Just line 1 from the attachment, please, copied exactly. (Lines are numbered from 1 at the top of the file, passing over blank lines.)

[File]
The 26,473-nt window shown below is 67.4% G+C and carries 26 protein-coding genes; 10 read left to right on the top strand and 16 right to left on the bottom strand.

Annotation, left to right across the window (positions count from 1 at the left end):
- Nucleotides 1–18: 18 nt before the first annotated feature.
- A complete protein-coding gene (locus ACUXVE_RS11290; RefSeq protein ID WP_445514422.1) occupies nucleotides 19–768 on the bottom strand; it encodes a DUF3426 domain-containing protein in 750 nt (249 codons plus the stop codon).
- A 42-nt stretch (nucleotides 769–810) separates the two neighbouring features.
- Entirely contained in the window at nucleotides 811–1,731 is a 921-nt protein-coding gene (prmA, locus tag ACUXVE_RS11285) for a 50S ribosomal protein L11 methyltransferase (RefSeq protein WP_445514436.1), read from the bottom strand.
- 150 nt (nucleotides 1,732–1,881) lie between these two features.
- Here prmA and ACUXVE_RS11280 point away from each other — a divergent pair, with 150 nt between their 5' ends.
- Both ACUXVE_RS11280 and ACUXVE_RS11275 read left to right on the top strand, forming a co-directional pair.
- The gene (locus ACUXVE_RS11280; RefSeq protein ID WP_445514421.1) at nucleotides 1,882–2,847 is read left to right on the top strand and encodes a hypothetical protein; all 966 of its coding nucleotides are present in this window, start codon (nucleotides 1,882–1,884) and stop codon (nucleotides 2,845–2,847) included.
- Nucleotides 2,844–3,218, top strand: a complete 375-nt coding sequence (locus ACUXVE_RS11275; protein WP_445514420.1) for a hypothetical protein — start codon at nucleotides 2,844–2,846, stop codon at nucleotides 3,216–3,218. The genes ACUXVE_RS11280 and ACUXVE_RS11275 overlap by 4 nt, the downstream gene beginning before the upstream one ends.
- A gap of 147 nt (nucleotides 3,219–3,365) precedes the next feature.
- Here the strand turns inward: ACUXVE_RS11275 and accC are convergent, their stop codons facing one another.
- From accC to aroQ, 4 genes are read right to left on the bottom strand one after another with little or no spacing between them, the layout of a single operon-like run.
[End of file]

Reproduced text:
The 26,473-nt window shown below is 67.4% G+C and carries 26 protein-coding genes; 10 read left to right on the top strand and 16 right to left on the bottom strand.